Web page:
exam III study guide

exam III study guide - Lecture 1 Anatomy study of the...

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Lecture 1 Anatomy study of the structure of an organism Physiology the study of the function the structure performs *both directed by natural selection Atoms molecules cells tissues organs organ systems I. A. Types: 1. cavities - functions as a barrier against mechanical injury, microbes, fluid loss *types: columnar (bricks), pseudostratified, cuboidal (dice), columnar ciliated, squamous (floor tiles) 2. connective- binds and supports other cells - have a sparse population of cells scattered through an extracellular matrix a) loose arrangement of cells in a matrix binding/packing material b) adipose tissue- fat storage c) fibrous connective tissue- tendons/ligaments e) bone- mineralized connective tissue g) elastic- long threads made of protein (elastin) h) reticular- very thin & branched; composed of collagen & continuous w/ collagenous fibers; form a tightly woven fabric that joins connective tissue to adjacent tissues 3. nervous- senses stimuli & transmits signals in the form of nerve impulses from one part of the animal to another - functional unit=neuron transmits nerve impulses - central nervous system: brain, spinal cord - peripheral nervous system: cranial nerves and spinal nerves 4. muscle- myofibrils made of contractile proteins actin & myosin - contract when stimulated by nerve signals *types: = Cardiac- found only in the heart, striated, intercalated discs where gap junctions provide direct electrical coupling among cells, causing all the muscles of the heart to contract. Cardiac muscles can generate action potentials on their own. = Skeletal – do not contract unless triggered to do so by input from a controlling motor neuron. = Smooth – no striations because the actin and myosin filaments are not all regularly arrayed along the length of the cell, contain less myosin than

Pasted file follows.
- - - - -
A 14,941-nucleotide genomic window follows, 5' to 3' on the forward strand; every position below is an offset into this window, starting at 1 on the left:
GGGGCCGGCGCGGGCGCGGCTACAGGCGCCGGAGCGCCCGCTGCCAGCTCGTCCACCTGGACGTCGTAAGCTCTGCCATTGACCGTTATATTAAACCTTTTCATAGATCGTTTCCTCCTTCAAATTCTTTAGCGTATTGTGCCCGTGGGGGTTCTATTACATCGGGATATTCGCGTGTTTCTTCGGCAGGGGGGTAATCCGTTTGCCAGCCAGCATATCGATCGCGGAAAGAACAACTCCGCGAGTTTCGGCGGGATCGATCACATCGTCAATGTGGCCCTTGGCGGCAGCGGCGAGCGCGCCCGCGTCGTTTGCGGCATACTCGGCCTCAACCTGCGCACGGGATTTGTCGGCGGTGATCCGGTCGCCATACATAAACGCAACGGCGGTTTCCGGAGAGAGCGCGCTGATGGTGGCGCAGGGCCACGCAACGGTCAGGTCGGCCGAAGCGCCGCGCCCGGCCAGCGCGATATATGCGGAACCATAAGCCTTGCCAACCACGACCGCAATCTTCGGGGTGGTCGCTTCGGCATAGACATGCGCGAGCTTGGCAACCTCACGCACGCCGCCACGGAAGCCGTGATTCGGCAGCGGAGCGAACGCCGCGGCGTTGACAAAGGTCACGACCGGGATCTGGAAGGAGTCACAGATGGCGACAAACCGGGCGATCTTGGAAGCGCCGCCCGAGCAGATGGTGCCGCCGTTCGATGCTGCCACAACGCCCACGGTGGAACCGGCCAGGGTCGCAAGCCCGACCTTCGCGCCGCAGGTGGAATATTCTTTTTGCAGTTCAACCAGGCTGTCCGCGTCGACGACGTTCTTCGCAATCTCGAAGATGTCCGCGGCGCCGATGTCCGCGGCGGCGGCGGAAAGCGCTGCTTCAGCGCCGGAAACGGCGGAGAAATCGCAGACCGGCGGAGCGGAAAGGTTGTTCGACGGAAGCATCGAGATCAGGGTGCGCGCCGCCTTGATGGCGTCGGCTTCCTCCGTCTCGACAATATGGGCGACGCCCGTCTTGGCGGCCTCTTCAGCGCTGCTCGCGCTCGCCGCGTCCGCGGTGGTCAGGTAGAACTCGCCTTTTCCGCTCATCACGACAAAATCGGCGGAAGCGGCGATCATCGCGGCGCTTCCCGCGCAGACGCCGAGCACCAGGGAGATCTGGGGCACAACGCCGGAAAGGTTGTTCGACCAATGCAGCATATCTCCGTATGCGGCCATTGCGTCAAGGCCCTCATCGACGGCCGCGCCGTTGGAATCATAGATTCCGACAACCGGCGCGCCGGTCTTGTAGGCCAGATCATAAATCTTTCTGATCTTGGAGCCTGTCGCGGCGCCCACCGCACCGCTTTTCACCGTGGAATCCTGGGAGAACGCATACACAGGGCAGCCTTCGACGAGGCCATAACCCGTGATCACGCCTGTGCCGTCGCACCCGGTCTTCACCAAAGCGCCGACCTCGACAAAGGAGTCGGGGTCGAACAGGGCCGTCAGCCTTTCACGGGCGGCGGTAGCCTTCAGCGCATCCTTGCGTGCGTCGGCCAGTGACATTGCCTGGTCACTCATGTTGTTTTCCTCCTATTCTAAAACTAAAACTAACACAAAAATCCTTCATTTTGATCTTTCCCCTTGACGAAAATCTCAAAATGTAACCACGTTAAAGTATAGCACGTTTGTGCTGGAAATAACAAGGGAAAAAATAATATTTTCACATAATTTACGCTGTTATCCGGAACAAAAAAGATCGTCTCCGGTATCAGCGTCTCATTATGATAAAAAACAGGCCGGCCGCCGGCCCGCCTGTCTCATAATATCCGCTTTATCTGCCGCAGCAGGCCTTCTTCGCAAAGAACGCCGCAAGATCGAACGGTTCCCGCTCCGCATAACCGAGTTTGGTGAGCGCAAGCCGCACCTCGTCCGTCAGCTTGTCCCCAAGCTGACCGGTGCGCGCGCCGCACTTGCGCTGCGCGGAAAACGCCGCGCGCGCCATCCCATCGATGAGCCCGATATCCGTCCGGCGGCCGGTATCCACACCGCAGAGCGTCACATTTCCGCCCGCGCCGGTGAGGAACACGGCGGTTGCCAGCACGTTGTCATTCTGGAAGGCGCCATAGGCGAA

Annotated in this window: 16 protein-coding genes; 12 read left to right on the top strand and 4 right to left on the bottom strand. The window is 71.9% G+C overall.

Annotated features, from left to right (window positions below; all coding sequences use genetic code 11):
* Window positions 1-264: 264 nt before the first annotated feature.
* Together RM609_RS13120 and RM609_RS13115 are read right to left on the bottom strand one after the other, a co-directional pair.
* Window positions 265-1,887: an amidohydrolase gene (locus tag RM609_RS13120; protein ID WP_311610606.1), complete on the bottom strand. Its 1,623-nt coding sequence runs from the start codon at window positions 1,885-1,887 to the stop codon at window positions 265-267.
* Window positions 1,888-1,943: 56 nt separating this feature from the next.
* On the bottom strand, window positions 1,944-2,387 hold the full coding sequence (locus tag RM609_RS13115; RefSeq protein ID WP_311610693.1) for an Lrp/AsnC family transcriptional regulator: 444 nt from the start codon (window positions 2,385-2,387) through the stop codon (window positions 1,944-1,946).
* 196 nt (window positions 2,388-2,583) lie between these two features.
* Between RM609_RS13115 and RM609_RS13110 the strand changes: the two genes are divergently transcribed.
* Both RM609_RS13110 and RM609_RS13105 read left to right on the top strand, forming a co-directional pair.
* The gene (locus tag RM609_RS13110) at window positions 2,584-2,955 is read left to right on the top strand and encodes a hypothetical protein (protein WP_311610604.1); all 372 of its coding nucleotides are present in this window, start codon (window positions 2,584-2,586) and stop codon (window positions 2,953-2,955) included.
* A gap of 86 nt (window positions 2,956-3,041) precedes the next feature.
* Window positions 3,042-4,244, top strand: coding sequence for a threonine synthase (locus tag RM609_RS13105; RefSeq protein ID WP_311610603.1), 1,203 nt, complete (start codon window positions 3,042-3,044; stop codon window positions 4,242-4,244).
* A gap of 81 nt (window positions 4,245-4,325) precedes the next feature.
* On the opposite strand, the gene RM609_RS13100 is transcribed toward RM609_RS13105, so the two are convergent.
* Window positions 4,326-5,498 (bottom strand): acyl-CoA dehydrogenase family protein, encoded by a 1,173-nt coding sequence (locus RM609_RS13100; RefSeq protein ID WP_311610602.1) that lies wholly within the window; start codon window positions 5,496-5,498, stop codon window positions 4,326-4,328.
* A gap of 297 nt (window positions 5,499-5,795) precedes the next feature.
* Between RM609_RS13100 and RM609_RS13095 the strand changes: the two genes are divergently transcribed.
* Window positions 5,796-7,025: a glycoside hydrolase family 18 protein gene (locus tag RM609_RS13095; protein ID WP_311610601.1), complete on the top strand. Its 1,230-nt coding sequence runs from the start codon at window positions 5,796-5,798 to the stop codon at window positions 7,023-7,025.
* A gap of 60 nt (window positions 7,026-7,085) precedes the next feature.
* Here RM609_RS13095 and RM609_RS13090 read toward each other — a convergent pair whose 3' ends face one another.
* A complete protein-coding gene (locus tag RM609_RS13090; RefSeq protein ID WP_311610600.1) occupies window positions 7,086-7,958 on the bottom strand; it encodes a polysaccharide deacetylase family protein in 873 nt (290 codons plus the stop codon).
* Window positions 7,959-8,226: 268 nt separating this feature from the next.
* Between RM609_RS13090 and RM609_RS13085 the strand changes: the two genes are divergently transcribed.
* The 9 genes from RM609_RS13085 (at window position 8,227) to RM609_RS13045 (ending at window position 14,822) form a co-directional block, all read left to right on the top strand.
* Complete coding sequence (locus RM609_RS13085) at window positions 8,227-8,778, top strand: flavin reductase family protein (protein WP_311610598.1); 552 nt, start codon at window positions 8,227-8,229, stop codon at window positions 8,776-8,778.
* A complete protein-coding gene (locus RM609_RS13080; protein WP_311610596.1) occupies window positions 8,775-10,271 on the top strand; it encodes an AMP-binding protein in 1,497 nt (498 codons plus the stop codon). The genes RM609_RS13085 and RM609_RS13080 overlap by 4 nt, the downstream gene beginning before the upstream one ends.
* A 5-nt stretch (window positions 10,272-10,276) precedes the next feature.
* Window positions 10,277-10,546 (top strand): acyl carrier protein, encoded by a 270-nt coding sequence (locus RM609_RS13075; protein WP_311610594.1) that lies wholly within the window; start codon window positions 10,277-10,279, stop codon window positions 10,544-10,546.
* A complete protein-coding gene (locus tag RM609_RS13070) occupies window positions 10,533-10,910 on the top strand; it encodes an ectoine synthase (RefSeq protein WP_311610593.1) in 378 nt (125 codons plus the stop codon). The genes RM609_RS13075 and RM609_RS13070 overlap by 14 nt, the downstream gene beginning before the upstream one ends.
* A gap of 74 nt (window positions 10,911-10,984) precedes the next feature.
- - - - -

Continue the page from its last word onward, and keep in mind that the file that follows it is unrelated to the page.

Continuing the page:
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striated muscle, no T tubule system or well-developed sarcoplasmic reticulum. II. Organ (organized tissues)/Organ Systems 1. digestive 2. respiratory 3. circulatory 4. excretory III. Bioenergetics- the flow of energy through an animal 1. metabolic rate- rate of energy consumption (kcal/time) - inversely related to body size - measured by monitoring an animal’s rate of heat loss 2. endotherms- animals that generate their own heat (BMR at rest, empty stomach) - can survive in extreme cold or heat, can sustain activity for longer period of time - need a lot of food 3. ectotherms- animals that get most of heat from environment (SMR resting, fasting, nonstressed at a particular temp) - need less energy to maintain body temperature - can be very active for only short periods of time.
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exam III study guide - Lecture 1 Anatomy study of the...

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